We’ve all been through a lot as the world has been rocked by COVID, and we all heard about the importance of “frontline workers.” Of course, everyone understands that frontline workers are the nurses, doctors and other healthcare workers who put their bodies and their mental health on the line to care for others.
Frontline workers are also all those other unsung heroes who didn’t have the option to work from home or take time off to socially distance themselves, and they suffered from burnout too.
Caring for yourself as well as others is important. If you don’t care for yourself, you won’t be any good to anyone else. Preventing burnout can be done in a variety of ways, from little things like a cuticle treatment to bigger things like reaching out for mental health assistance. Let’s look at who frontline workers are and some ways to avoid burnout in the new year.
Who Are the Frontline Workers?
According to government statistics, 50 million Americans are designated as frontline workers. These people work in the essential industries that keep the economy going and provide essential products and services. These workers are also critical to safety, public health, infrastructure and national security.
Essential frontline workers have been identified as working in any of these industries:
- Law Enforcement
- Public Works
- Water and Wastewater
- And more …
Obviously, the risk of infection varies in each setting, but the simple fact that all of these Americans had to show up to work and put themselves and their loved ones at risk creates a mental and emotional burden that many others did not have to contend with.
Also Read: The Importance Of Washing Hands During COVID-19
What Is Burnout?
According to the World Health Organization, burnout is not a medical condition. Instead, they consider it to be a syndrome that is the result of poorly managed chronic workplace stress. In this context, the term burnout is used to refer to work-related stress and not to other stressors such as personal relationships.
They also identified three factors that make up burnout as it relates to someone’s job:
- A sense of feeling depleted or exhausted
- An increase in negative feelings and cynical thoughts about the job, which can result in the creation of mental distance from the job
- Reduction in effectively carrying out the job
Burnout is obviously a threat to the health and well-being of the person suffering from it, but it also creates the potential for poor outcomes in the workplace, which can affect others.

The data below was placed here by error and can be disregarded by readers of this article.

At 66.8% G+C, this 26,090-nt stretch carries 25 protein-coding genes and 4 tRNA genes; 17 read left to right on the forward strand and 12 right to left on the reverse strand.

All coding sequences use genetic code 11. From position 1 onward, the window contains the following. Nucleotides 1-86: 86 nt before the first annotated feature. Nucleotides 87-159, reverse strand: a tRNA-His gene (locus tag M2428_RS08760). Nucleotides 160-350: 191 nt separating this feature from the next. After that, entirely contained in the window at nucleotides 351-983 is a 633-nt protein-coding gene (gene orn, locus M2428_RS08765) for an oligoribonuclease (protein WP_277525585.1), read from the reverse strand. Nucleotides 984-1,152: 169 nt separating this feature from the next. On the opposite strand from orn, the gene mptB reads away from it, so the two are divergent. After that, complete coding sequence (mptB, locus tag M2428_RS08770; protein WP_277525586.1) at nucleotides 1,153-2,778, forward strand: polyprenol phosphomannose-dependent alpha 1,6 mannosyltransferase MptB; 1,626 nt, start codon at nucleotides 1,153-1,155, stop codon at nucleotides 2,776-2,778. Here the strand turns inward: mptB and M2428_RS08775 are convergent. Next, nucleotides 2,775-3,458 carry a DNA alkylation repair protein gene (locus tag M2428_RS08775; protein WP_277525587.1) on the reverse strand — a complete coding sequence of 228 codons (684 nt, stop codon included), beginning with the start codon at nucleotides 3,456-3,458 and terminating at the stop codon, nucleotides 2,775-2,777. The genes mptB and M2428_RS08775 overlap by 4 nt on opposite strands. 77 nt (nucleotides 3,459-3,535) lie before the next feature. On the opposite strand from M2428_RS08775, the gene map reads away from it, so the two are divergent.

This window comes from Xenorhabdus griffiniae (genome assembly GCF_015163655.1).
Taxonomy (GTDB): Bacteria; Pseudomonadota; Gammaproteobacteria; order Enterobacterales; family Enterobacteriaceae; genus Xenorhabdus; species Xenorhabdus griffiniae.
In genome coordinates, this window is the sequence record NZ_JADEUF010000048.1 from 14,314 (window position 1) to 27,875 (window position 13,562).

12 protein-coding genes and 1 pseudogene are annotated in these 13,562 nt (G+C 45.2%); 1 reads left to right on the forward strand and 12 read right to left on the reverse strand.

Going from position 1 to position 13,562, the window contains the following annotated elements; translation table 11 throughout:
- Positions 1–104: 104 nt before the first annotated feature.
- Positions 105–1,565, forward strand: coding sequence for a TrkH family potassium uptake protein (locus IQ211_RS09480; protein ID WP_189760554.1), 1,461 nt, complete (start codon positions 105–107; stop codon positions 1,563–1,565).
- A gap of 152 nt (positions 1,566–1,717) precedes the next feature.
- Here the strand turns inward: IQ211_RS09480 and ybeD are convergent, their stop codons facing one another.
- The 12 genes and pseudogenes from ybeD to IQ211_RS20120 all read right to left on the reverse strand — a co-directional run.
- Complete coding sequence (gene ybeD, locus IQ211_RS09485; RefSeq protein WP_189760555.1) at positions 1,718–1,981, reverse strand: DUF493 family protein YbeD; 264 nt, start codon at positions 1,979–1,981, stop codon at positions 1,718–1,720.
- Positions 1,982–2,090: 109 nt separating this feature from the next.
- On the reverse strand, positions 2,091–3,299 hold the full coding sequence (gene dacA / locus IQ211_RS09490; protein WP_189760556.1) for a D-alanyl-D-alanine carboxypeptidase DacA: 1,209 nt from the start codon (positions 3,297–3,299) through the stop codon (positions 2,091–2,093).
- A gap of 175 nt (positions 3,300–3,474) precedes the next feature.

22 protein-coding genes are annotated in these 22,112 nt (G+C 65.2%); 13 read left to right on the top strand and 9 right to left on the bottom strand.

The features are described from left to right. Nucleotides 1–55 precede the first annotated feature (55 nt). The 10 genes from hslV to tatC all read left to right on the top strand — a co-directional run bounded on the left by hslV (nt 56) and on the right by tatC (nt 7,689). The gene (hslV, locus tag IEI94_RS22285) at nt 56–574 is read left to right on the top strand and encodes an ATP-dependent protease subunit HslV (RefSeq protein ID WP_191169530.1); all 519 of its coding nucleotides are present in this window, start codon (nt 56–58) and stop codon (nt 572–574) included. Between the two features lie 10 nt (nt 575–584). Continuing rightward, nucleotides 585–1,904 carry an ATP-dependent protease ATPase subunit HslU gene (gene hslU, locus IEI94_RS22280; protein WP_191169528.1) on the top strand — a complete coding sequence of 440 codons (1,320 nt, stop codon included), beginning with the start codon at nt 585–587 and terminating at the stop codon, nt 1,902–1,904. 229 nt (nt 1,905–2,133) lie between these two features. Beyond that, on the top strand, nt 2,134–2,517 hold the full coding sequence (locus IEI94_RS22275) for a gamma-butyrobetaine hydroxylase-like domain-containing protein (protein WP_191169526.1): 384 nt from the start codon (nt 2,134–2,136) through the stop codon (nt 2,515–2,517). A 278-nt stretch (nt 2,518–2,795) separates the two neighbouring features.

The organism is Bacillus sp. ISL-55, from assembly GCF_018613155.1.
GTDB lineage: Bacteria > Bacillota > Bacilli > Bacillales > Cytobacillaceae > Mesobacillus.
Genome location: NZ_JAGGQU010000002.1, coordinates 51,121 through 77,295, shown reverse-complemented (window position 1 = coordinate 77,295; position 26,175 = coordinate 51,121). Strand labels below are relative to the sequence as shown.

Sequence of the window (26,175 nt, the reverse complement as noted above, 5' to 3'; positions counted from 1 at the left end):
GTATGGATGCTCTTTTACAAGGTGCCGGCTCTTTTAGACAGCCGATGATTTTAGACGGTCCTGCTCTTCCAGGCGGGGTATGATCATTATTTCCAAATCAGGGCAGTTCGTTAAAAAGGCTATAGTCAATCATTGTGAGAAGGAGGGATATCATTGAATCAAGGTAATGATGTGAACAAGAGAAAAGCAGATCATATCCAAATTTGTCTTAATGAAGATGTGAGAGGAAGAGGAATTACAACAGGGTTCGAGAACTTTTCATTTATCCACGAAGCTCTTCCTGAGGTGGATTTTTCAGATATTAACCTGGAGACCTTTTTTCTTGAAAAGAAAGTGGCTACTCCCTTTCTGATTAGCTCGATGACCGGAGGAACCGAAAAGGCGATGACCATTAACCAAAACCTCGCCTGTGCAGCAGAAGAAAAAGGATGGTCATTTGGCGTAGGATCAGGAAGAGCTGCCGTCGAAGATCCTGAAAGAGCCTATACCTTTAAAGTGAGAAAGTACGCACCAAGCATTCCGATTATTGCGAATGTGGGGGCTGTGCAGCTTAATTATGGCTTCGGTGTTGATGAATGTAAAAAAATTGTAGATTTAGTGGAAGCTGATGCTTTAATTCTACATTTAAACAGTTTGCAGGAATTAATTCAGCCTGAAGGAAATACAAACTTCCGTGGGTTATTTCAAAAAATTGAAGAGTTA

Signs of burnout can sometimes be hard to recognize. Keep a lookout for symptoms like:
- Feeling emotionally or physically depleted
- Isolating as a result of feeling overwhelmed
- Fantasies of escape like running away alone
- Relying on alcohol or drugs for relief
- Feeling chronically irritable
- Frequent or recurring physical illness or pain
Ways to Prevent Burnout Going into the New Year
The arrival of a new year is a great time to take a personal inventory and see how you are feeling and how you can improve your mental health to prevent burnout and improve your experience at work.
If you are in a management or administrative position, there are things you can do to help reduce or prevent burnout in your workplace:
- Make regular check-ins with your workers part of the workplace culture.
- Follow up on concerns expressed by your workers.
- Create pleasant places for workers to relax on their downtime.
- Provide and encourage mental health support like EAP (employee assistance programs).
- Acknowledge your employees’ hard work in meaningful ways.
If you are not in a position to actively create a better workplace environment, there are still things you can do to take care of yourself, such as:
- Eat a healthy diet. Include vegetables and healthy fats and reduce processed and fast foods.
- Get plenty of exercise. Take a walk on your break or get to the gym regularly.
- Take time for self care. Give yourself a skin care set, get a massage or meditate regularly.
- Practice good sleep habits. Set a bedtime and include some calming wind-down time before bed.
- Reach out for help. Contact a mental health professional or access one through EAP at work if it’s available. Find close friends with whom to “check in” regularly to create a community of support.
Burnout does not have to be an inevitable part of your work experience. Knowing the signs of burnout and making changes can create a better life for you and the people who count on you. Going into this new year is a good time to make changes and make your self-care a priority.
Also Read: How Confinement Affects mental health during COVID pandemic